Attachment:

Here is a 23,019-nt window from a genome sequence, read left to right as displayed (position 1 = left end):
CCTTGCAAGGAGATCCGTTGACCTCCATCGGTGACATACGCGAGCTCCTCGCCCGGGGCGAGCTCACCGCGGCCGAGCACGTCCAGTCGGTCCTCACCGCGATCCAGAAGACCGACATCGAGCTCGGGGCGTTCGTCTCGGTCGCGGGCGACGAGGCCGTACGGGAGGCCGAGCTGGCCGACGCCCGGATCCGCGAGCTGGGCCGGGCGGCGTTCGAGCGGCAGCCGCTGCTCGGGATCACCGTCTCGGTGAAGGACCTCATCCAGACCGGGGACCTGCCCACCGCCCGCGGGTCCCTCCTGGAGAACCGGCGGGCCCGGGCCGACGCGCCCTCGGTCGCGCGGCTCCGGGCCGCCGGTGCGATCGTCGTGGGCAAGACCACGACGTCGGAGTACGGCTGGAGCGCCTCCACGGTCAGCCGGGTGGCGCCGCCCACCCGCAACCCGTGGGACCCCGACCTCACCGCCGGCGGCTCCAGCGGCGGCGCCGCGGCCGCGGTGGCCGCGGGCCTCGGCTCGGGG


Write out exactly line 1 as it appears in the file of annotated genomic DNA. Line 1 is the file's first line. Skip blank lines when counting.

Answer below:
Here is a 23,019-nt window from a genome sequence, read left to right as displayed (position 1 = left end):